Health authorities: misty weather unlikely to influence virus spread

The recent and dramatic change in local weather is unlikely to influence the ability of the novel coronavirus (Covid-19) to spread, the Macau health authorities have informed.

Despite the rain and misty conditions typical of the Macau springtime, health officials say “there is no evidence at the moment that relates a faster spread of virus [to] different environment or temperature conditions.”

Specialists from Macau’s Health Bureau (SSM) remarked that so far, what is known about the virus indicates that it is self-sustaining and can spread in all weather conditions, as the number of different countries and regions currently affected shows.

The topic has been addressed several times and experts interviewed by  media outlets seem unable to reach a consensus on the matter.

Amesh Adalja, an infectious diseases physician and senior scholar at the Johns Hopkins Center for Health Security who has mostly dealt with the coronavirus that causes Middle East respiratory syndrome (MERS), has been quoted saying that this type of virus “doesn’t have that seasonality [that usually happens with flu viruses] because it’s an animal to human virus and not something that that you see causing disease in a seasonal pattern.”

Nevertheless, he notes that Covid-19 seems to act more like a seasonal cold.

“We’ve seen, basically, explosive spread inside China of person-to-person transmission, so in that sense it is behaving like a common-cold causing coronavirus,” says Adalja.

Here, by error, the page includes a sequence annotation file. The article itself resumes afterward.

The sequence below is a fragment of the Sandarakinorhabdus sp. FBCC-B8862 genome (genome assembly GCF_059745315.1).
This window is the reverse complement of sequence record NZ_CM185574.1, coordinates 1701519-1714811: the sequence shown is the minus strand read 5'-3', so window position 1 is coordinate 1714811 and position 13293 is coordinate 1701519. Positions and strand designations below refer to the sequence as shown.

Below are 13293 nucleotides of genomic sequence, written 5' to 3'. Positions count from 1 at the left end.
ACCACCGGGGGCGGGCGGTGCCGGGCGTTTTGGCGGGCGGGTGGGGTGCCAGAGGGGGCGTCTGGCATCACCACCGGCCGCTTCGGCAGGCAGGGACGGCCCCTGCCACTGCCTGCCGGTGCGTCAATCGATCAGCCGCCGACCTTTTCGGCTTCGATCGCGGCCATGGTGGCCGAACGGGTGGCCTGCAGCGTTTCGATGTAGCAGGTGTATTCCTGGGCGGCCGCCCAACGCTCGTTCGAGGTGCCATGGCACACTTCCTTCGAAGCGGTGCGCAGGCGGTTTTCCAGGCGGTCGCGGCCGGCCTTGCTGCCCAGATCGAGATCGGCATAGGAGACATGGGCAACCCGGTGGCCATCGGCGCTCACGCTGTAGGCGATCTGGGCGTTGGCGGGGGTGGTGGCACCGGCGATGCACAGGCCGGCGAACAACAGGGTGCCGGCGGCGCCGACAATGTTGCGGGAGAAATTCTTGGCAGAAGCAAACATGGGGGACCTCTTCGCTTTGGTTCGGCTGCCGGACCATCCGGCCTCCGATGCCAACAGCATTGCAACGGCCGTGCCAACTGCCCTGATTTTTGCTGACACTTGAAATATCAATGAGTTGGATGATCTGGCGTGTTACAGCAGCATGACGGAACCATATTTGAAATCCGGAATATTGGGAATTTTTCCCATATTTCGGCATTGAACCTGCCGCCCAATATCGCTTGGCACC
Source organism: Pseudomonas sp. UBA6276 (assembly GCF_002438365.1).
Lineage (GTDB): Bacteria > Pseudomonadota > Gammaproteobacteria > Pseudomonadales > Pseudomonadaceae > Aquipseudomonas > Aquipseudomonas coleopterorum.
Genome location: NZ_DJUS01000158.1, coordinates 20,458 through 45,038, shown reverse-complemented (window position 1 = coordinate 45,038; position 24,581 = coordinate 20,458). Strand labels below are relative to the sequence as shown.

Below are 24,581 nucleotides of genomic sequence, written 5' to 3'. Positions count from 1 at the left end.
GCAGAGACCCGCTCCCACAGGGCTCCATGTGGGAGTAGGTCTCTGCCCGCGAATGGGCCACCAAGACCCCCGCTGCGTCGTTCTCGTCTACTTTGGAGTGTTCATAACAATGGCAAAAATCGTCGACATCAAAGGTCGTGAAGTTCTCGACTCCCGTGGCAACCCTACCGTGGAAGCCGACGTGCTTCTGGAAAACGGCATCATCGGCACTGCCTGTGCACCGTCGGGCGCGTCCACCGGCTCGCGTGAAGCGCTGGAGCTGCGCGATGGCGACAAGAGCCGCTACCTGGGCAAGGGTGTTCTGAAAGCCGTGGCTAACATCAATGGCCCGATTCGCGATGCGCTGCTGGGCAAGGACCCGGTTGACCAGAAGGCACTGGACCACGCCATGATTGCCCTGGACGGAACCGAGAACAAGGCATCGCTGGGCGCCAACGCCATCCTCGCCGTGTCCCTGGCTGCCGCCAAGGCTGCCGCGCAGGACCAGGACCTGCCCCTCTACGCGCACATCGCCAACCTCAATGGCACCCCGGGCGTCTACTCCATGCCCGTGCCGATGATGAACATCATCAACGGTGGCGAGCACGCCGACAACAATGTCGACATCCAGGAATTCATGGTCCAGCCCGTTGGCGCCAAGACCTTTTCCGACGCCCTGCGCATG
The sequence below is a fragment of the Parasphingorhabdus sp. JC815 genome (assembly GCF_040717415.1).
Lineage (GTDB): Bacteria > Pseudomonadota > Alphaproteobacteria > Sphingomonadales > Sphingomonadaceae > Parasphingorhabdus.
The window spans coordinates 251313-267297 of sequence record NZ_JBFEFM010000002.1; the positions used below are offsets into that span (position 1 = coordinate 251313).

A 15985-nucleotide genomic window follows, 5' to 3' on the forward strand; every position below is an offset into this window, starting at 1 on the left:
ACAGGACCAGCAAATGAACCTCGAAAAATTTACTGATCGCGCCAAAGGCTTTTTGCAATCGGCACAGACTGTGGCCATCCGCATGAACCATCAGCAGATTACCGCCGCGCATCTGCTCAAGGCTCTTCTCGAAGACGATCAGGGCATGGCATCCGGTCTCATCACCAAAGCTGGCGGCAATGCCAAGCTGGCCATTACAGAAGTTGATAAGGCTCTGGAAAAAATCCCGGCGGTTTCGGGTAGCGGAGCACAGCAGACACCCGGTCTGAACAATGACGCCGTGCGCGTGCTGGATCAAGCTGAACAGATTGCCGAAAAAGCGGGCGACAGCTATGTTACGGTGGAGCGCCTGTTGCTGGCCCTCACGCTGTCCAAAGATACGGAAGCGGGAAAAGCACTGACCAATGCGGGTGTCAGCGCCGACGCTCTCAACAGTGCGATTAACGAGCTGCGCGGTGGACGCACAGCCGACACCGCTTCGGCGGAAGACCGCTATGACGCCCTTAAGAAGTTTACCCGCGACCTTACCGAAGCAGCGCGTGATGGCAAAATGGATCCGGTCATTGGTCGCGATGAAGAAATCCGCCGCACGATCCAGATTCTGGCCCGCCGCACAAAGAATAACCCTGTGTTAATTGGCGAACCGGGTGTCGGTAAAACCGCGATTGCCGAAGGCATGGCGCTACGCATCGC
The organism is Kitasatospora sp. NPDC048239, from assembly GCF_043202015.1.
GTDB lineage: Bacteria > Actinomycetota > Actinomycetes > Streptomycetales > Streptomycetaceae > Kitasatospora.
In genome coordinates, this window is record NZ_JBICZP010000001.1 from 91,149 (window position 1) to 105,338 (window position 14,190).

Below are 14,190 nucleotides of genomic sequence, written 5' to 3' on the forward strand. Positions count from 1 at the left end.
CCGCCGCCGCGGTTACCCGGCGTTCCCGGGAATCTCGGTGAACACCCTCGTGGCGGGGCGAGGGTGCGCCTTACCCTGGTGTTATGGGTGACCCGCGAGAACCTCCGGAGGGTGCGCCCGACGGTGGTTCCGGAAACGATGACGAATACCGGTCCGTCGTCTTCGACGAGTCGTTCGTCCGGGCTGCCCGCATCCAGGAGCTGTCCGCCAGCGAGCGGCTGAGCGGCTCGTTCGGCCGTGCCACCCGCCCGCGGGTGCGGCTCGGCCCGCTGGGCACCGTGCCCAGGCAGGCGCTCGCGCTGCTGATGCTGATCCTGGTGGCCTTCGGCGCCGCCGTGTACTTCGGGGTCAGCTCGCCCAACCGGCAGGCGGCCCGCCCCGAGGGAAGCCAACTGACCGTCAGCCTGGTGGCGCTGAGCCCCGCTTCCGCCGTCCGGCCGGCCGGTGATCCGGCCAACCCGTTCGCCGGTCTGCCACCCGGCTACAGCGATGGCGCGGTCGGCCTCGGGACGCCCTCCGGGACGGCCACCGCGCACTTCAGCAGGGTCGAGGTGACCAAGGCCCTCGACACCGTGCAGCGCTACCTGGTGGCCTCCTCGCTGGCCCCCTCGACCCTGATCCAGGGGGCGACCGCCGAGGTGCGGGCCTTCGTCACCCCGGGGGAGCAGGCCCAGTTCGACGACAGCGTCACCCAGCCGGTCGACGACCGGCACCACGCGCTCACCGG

Based on this, he believes that “seasonality will play a role,” and that as the outbreak unfolds and we approach spring and summer it is likely that we will see a reduction in cases.

A similar opinion was expressed the director of the U.S. National Institute of Allergy and Infectious Diseases, Anthony Fauci.

“It’s not unreasonable to assume that cases will die down come spring,” Fauci said, adding, “We hope when the weather gets warmer it will diminish a bit. However, we don’t know that about this [new] coronavirus. We don’t have a backlog of history.”

Another expert taking a cautious approach was Nancy Messonnier from the U.S. Centers for Disease Control and Prevention. Regarding the possibility that warmer weather conditions will contribute to a slowdown in cases, she said, “I think it’s premature to assume that. We haven’t been through even a single year with this pathogen.”

Messonnier added that due the degree of uncertainty with this new virus, public health officials must plan for the unexpected and for the possibility that the outbreak will continue regardless of the weather conditions.

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